The new references had shown excellent emissions results, under well-established methods like VDA-278 and also regarding aldehydes, aromatic substances and odor, compared with existing surfactants. The materials had been evaluated in different countries and using different methods, showing in all cases improved values compared with materials made with Concentrol STB PU-12XX PF. It also showed, in most cases, improved values of emissions compared with other well-established references available on the market.


  1. VOC methods


Gaseous VOC constituents emitted from test samples are captured and identified depending on the chosen method. Some of the most used methods for the analysis of aldehydes and aromatic substances are summarized in table 2.


Specification Test Method VOC Test Description
Hyundai-Kia MS300-55 3L bag – DNPH & VOC analysis
Toyota TSM 0508G Various size bag – DNPH & VOC analysis – 1 part & 1 background
Nissan NES M0402 Method #2 – 10L bag – DNPH & VOC analysis – 1 part & 1 background
Nissan NES M0402 Method #1 – 2000L bag – DNPH & VOC analysis – 1 part & 1 background
Honda DWG 0094Z SNA 0000 3-day bag prep – DNPH & VOC analysis
Mazda MES CF 080 B 20L pot – DNPH & VOC analysis – blank & test part


Table 2: List of methods for the analysis of aromatic substances and aldehydes. 


  1. VOC analysis of silicone surfactant. Results


The first analysis was conducted directly on the sample of each silicone surfactant. So the substances analyzed were part of the stabilizer, were byproducts of the reaction or were non-intentionally added substances (NIAS), coming from the process or the raw materials used. 

Regarding the aldehydes, it is believed that they are degradation products (mainly from oxidation processes), most of them coming from the polyether part of the surfactant. The siloxane backbone is not believed to be a major constituent of aldehyde emissions, nor of aromatic ones. Usually, the VOC emissions of the siloxane backbone are low molecular weight linear siloxanes and cyclic structures (Dx), that are usually well analyzed by thermo desorption methods like VDA278.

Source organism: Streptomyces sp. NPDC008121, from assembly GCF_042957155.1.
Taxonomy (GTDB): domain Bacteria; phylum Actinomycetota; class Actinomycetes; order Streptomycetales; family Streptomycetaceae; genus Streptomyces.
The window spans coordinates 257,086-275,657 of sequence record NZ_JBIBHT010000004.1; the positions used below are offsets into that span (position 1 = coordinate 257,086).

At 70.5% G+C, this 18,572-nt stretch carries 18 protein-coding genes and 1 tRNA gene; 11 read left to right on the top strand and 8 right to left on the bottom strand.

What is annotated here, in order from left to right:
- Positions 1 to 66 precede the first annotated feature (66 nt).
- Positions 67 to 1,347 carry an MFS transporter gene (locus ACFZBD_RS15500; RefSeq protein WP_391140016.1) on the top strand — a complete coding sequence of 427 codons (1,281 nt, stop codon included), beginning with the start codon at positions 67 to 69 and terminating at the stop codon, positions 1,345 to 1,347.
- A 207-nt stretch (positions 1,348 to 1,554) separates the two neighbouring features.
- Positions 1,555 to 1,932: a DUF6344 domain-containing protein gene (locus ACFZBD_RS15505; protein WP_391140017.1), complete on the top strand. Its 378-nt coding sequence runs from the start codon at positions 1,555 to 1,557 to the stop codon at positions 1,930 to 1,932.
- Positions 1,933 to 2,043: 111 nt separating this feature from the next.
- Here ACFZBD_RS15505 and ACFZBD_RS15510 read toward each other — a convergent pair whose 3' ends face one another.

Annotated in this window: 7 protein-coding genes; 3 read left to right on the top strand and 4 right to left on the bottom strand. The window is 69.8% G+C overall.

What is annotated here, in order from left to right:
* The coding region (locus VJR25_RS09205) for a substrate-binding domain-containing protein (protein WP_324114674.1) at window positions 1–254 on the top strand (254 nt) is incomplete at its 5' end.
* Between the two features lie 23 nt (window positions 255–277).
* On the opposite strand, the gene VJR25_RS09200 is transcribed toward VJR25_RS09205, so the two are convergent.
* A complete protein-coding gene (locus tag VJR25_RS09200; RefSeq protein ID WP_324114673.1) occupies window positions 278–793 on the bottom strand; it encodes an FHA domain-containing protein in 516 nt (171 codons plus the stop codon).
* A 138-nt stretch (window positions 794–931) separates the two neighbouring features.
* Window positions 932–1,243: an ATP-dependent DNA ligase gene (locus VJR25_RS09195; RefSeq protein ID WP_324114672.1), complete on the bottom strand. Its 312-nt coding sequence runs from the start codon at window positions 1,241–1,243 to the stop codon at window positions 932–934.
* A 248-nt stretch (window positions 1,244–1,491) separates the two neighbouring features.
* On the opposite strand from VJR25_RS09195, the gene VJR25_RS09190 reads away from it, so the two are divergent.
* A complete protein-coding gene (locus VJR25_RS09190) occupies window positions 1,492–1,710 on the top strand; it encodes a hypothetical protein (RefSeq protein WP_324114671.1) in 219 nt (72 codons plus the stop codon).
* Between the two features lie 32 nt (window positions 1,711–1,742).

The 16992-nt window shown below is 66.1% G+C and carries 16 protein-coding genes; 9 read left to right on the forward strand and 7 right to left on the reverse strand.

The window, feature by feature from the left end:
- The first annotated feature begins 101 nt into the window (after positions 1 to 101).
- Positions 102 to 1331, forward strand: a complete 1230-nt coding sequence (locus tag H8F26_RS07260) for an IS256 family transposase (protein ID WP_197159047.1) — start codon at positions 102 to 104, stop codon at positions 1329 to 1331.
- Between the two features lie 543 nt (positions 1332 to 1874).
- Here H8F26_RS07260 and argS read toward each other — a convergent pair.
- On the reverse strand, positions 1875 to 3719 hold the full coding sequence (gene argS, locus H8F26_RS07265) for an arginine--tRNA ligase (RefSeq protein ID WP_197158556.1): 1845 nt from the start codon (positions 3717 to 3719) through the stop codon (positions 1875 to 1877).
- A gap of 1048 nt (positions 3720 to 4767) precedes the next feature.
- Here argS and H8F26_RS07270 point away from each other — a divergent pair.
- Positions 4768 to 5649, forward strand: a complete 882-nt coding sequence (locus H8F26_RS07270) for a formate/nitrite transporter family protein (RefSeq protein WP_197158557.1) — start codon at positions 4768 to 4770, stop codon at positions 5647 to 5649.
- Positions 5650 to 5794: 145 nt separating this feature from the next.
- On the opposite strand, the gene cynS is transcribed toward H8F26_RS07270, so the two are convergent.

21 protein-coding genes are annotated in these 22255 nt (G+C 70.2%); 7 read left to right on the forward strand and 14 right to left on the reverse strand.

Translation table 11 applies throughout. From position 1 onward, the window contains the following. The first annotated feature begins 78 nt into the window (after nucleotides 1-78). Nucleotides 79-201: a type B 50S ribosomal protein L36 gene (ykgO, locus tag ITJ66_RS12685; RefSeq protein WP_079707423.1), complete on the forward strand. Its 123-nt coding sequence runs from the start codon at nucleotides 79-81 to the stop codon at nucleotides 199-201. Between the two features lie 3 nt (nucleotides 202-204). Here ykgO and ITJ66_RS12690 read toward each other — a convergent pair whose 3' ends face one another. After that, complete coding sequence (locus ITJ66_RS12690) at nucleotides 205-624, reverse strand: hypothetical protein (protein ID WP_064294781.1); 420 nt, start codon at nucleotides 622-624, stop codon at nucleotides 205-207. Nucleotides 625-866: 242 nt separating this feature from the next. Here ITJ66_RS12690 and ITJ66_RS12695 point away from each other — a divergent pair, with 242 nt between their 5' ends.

The aromatic substances can be present because of the chemical process (residues of the solvents used in the reaction) or they can be NIAS. The chemical process depends on each producer, and the preparation of the surfactants without the use of any aromatic component is thus a clear advantage. At Concentrol, the preparation of the stabilizers is always done in a free of aromatic components synthesis.


4.1 Emissions of silicone surfactants. Comparison between PF and new PFJ families


The method used was TSM 0508G (Toyota). The emissions of PF and PFJ surfactants were directly measured from the sample. The results of seven VOC components are summarized and illustrated in Figure 2 and Table 3.


Fig. 1 : Comparison of VOC values between PF and PFJ families (concentration in μg/piece).


Substance STB PU-1259 PF STB PU-1234 PF STB PU-1254 PFJ STB PU-1259 PFJ
Toluene 0,74 1,86 0,13 0
Ethylbenzene 5,25 0 0 0
Xylene 2,12 3,34 0,21 0,71
Styrene 0 0 0 0
Formaldehyde 4,8 6,21 0.98 0,06
Acetaldehyde 38,8 94,7 0.98 0,05
Propionaldehyde 1726 628 2,58 8,64

Table 3: Comparison of VOC values between PF and PFJ families (concentration in μg/piece).


The new PFJ family highly improves the emissions of aldehydes compared with the values obtained with PF family of surfactants. Regarding the aromatic emissions, all references gave comparable results.

4.2 Emissions of silicone surfactants: Comparison between new PFJ family and comparative silicone surfactants


The method used was TSM 0508G (Toyota). The emissions of PFJ families as well as silicone surfactants A-F were directly measured from the samples. The results of the seven VOC components are summarized and illustrated in Figure 2 and Table 4.



Fig. 2: Comparison of VOC emissions from foam samples made with PFJ references and a standard stabilizer (concentration in μg/m3).


Substance STB PU-1254 PFJ STB PU-1259 PFJ A B C D E F
Toluene 0,13 0 2,45 1,1 0,71 1,83 7,23 10,8
Ethylbenzene 0 0 2,15 2,18 1,38 1,79 6,34 0
Xylene 0,21 0,71 2,54 2,48 12,8 0,62 10,81 0,54
Styrene 0 0 1,18 1,06 1,91 2,24 1,92 0,36
Formaldehyde 0.98 0,06 0,23 4,43 41,2 26,5 0,96 1,92
Acetaldehyde 0.98 0,05 1,22 9,62 915 3,56 26 5
Propionaldehyde 2,58 8,64 244 4465 2301 4263 3122 164

Table 4: Comparison of VOC emissions from foam samples made with PFJ references and a standard stabilizer (concentration in μg/m3).


The new PFJ family offers very low emissions in all substances analyzed. Especially regarding the aldehydes, the obtained values are clearly better compared with comparative silicone surfactants. In all cases, propionaldehyde is the main source of aldehyde-type emissions.

  1. VOC and odor analysis of polyurethane foams